The DEBS Grand Challenge is a series of competitions, that started in 2010, in which both academics and professionals compete with the goal of building faster and more accurate distributed and event-based system. Every year, the DEBS Grand Challenge participants have a chance to explore a new data set and a new problem and can compare their results based on the common evaluation criteria. The winners of the challenge are announced during the conference. The 2019 DEBS Grand Challenge focuses on the application of machine learning to LiDAR data. The goal of the challenge is to perform classification of objects in different scenes surveyed by the LiDAR. The applications of LIDAR and object detection go well beyond autonomous vehicles and are suitable for use in agriculture, waterway maintenance and flood prevention, and construction. The 2019 Grand Challenge evaluation platform is provided by the TU Dresden and the HOBBIT project, represented by AGT International. The HOBBIT project has received funding from the European Union’s H2020 research and innovation action program under grant agreement number 688227.
Participants of the challenge compete for two awards: (1) the performance award and (2) the audience award. The winner of the performance award will be determined through the automated evaluation via the HOBBIT platform, according to the evaluation criteria specified below. Evaluation criteria measure the speed and accuracy of submitted solutions. The winning team of the performance award will receive 1000 USD as prize money. The winner of the audience award will be determined amongst the finalists who present in the Grand Challenge session of the DEBS conference. In this session, the audience will be asked to vote for the solution with the most interesting concepts - the solution with the highest number of votes wins. The intention of the audience award is to highlight the qualities of the solutions that are not tied to performance. Specifically, the audience and challenge participants are encouraged to consider the following aspects:
There are two ways how teams can become finalists and get a presentation slot in the Grand Challenge session during the DEBS Conference: (1) two teams with the best performance (according to the evaluation via HOBBIT platform) will be nominated; (2) the Grand Challenge Program Committee will review submitted papers for each solution and nominate two teams with the most novel concepts. All submissions of sufficient quality that do not make it to the finals will get a chance to be presented at the DEBS conference as posters. The quality of the submissions will be determined based on the review process performed by the DEBS Grand Challenge Program Committee.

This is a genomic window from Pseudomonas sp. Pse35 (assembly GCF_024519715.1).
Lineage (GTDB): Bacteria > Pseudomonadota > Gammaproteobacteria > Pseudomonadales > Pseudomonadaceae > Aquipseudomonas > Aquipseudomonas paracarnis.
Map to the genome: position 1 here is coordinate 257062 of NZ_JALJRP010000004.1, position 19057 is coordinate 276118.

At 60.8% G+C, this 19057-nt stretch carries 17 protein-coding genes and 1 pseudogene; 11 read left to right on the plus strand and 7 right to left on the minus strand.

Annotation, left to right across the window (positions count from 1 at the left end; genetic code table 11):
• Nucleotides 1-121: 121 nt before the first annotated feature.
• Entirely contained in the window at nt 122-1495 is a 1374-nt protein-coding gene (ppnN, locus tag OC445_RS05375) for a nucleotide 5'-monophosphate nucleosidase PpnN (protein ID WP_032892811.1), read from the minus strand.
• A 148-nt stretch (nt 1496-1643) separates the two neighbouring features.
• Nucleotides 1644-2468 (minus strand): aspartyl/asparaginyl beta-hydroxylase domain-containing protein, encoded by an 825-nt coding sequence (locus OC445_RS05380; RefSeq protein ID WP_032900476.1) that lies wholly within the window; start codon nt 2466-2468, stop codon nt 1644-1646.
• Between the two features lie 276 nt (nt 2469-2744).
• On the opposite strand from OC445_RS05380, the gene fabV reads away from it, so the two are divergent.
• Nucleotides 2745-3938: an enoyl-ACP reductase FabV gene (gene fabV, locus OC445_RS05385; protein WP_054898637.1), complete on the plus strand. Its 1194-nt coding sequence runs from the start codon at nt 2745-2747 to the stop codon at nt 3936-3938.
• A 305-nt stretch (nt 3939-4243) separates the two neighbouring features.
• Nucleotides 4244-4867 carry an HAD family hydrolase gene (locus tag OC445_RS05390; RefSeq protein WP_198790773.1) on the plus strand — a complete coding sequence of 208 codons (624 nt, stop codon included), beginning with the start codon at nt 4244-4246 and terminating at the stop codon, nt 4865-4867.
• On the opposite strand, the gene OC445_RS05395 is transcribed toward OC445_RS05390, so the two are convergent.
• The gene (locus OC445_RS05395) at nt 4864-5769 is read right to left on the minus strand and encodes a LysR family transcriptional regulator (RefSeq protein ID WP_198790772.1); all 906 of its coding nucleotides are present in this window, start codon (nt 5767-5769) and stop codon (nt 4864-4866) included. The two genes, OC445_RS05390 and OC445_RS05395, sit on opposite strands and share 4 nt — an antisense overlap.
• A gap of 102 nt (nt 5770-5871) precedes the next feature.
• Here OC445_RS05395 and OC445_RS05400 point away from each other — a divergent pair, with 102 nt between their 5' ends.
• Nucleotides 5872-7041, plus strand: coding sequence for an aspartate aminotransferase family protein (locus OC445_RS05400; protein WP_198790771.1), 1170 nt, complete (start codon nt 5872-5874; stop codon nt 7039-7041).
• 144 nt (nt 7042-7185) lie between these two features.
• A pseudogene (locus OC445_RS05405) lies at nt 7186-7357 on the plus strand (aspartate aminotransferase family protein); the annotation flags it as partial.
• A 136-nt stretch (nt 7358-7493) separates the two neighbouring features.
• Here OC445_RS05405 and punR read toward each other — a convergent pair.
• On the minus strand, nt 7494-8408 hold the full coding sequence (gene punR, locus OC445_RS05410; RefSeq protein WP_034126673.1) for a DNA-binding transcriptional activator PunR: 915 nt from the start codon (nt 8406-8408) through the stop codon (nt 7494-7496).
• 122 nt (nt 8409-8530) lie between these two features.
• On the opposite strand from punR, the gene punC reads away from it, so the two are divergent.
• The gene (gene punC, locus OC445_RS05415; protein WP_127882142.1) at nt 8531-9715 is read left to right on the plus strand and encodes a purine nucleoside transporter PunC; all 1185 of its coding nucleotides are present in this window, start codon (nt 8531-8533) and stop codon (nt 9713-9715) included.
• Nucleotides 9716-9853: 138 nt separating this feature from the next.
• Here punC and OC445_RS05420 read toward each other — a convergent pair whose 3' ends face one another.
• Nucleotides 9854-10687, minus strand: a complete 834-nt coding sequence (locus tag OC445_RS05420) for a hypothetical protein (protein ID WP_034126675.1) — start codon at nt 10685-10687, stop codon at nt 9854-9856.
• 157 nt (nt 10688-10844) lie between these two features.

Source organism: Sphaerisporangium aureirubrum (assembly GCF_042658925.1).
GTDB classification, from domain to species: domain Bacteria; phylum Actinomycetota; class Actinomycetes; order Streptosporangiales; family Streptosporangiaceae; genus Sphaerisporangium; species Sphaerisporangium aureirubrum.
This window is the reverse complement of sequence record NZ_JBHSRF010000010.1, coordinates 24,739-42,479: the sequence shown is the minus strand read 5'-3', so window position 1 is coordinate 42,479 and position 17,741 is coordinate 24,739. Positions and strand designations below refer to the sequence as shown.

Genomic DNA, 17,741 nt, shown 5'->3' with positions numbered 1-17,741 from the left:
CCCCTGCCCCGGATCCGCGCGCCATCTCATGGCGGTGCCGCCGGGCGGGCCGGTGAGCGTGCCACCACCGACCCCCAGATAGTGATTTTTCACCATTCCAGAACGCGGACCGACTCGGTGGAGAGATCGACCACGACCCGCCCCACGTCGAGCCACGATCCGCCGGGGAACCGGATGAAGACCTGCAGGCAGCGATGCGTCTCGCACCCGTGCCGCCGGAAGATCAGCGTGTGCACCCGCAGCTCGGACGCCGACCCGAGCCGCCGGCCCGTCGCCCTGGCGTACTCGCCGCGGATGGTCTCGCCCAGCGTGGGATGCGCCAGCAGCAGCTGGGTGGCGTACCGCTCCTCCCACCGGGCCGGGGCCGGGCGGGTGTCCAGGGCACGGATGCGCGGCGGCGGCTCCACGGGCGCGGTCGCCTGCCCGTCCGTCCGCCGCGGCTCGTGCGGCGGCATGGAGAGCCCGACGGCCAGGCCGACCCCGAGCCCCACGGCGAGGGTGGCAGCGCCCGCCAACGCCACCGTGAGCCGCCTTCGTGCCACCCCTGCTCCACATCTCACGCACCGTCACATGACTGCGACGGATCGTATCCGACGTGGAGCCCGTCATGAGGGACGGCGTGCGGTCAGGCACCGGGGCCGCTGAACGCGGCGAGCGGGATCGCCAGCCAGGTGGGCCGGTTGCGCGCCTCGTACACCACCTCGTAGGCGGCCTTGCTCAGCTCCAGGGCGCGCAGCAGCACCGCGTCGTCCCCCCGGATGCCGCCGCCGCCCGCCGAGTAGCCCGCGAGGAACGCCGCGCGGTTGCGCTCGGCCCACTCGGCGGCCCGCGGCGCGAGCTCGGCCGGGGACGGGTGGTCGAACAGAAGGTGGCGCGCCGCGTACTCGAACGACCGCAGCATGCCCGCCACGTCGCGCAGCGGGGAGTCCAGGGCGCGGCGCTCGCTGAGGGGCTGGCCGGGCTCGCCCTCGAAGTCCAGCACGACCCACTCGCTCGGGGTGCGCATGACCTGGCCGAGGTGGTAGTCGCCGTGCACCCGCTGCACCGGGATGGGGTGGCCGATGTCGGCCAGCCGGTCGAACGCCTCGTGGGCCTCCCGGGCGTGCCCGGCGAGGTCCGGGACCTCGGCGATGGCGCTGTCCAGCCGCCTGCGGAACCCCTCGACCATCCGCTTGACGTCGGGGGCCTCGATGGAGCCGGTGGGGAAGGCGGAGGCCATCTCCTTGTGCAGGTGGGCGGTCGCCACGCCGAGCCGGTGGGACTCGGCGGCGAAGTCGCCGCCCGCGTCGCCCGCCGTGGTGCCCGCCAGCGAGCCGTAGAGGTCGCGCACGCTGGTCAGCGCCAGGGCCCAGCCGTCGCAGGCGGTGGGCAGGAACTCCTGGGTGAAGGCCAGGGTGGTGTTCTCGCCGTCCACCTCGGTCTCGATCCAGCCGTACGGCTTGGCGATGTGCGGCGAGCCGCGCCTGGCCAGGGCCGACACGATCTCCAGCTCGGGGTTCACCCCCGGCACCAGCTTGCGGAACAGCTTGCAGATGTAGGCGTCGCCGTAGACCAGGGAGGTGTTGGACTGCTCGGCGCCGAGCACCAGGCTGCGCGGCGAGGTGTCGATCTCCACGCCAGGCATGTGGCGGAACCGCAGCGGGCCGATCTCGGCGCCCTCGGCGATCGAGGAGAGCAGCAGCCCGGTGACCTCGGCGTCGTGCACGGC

The data provided for the challenge consists of point cloud readings simulated for a LiDAR sensor that mounts 64 lasers, each shoot 1125 times per rotation. That is, each scene consists of 72,000 readings. Each reading is composed of attributes
In each scene, the LiDAR is placed in the center of a given area and surrounded by a variable number of objects. Objects are representative of urban environments and are of the following types: ATM machine, pedestrian, benches, cloth recycling container, drinking fountain, electrical cabinet, emergency phone, fire hydrant, glass recycling container, ice freeze container, mailbox, trash bins, phone booth, trees, and several vehicle types. Please notice that, in some cases, it is possible for an object in a scene to be hidden from the LiDAR sensor (e.g., when such object is occluded by other objects in the scene). The overall number of different objects will be known upfront and fixed for the whole challenge duration. We will release the following datasets:
All released datasets contain the input data and expected output. The initial dataset can be found here. It contains one zip file per individual object, each with 50 scenes plus a zip file called set1 with 100 scenes containing a variable number of objects.